The Royal Australian College of General Practitioners (RACGP) has urged the new federal Government to boost investment in general practice care.
From today, a Medicare Benefits Schedule (MBS) indexation increase of 1.6% will apply to most general medical services items, all diagnostic imaging services except nuclear medicine imaging, and some pathology items. Medicare indexation is currently calculated using the Wage Cost Index 5 method, which results in annual increases lower than the Consumer Price Index or CPI.
RACGP President Adj. Professor Karen Price said that the indexation increase was insufficient.
“The miserly 1.6% increase is yet another reminder of why a boost in investment for general practice care is sorely needed,” she said.
“The increase that comes into effect today does not accurately reflect high quality service provision of general practice care and the cost of living. To put it in perspective – and as we are all keenly aware every time we visit the supermarket or fill up our car – inflation is rising and the forecast for 2022 is for headline inflation of around 6 per cent. This really underscores how little difference a 1.6% increase will make.”
The RACGP President said that this was a long-term problem that needed to be urgently addressed.
“Even before we factor in inflation, the RACGP has warned for many years that the current indexation method is not good enough. It’s contributing to higher out-of-pocket costs for patients nation-wide,” she said.
“If practices are struggling to make ends meet due to Medicare rebates not keeping pace with the cost of providing high-quality care, they have little choice but to pass the cost on to patients. This, in turn, can lead to patients delaying or avoiding consultations and potentially even ending up in a hospital bed with a health concern that should have been seen to earlier by a GP.
“A better measure of indexation would ensure automatic price increases for patient rebates that fully reflect the rising costs of living and the cost of practices providing world-class medical care. We have a new Government and a new opportunity to make sure that Medicare rebates don’t result in patients missing out on the care they need.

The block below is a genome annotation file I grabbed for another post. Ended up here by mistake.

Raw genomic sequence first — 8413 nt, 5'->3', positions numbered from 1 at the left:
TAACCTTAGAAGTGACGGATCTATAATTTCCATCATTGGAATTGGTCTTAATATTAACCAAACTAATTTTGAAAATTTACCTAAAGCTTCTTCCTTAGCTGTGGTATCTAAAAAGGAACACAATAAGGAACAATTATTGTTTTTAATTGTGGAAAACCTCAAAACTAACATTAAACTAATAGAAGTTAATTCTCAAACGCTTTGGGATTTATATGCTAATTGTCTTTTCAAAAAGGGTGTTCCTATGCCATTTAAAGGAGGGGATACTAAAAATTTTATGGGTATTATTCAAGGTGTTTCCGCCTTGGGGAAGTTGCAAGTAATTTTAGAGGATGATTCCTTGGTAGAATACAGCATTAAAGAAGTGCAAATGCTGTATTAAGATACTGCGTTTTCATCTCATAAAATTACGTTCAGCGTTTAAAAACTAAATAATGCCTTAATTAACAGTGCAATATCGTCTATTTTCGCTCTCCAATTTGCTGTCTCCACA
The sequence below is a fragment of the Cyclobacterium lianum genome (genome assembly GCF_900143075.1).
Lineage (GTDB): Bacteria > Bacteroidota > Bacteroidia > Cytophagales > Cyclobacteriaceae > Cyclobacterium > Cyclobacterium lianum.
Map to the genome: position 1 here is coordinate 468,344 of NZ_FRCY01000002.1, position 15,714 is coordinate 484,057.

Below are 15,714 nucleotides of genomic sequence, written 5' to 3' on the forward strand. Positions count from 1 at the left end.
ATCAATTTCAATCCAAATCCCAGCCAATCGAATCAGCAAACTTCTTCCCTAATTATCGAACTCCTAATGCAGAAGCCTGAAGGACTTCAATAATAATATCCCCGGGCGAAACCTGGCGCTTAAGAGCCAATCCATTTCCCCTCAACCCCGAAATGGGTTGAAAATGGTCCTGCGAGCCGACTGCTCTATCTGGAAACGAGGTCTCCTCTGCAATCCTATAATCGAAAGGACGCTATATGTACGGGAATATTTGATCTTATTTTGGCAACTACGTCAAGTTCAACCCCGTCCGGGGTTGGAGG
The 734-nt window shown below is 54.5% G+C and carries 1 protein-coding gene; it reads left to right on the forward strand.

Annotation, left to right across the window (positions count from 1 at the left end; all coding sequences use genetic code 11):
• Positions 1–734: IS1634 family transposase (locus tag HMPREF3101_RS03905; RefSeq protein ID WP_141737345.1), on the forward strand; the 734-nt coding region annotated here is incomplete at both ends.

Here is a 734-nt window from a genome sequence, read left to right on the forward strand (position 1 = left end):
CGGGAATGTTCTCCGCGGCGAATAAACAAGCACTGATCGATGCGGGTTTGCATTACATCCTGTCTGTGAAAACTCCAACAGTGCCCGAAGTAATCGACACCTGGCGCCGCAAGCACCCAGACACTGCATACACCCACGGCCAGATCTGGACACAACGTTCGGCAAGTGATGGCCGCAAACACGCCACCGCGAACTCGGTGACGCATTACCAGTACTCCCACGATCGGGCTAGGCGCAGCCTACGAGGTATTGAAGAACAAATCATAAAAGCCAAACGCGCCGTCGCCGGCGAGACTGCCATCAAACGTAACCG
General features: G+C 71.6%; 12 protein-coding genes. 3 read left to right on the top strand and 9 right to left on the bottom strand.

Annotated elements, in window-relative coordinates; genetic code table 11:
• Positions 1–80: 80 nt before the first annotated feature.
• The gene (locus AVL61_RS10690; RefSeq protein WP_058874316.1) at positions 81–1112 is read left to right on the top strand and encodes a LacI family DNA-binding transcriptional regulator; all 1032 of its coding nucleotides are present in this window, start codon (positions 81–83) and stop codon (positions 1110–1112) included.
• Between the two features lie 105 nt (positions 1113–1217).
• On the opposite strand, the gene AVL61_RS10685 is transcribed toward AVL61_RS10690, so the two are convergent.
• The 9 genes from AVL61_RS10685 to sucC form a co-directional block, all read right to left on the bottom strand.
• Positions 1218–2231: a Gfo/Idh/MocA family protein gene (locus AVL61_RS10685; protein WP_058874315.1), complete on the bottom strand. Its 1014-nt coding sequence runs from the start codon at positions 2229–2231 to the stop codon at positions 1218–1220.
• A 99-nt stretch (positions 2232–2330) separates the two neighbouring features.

“A continued failure to set patient rebates accurately coupled with years of zero or inappropriate indexation, means the 1 July rebate increase is little comfort to GPs and general practice teams. By boosting investment in general practice care, the Government can relieve pressure on the entire health system and significantly improve long-term patient health outcomes.
“In addition to changes to indexation, the RACGP also continues to call for a 10% increase to Medicare rebates for Level C consultations, which last at least 20 minutes, and Level D consultations, which last for at least 40 minutes, as well as introducing a new Medicare item for longer consultations lasting more than 60 minutes. This will allow GPs to spend more time with patients and really get to the bottom of what is going on, something that is especially helpful for people with multiple chronic conditions or mental health concerns. This week’s Census revealed some eight million people reporting a long-term health condition so the time to act is now.
“The solutions to improving our health system are right in front of us. We just need the conviction to follow through and deliver on the reforms that will make such a difference for patient care.”
The RACGP’s Vision for general practice and a sustainable healthcare system outlines a model of care that aims to address many of the nation’s long standing healthcare challenges. The economic benefits of implementing the Vision show that it is a sound return on investment.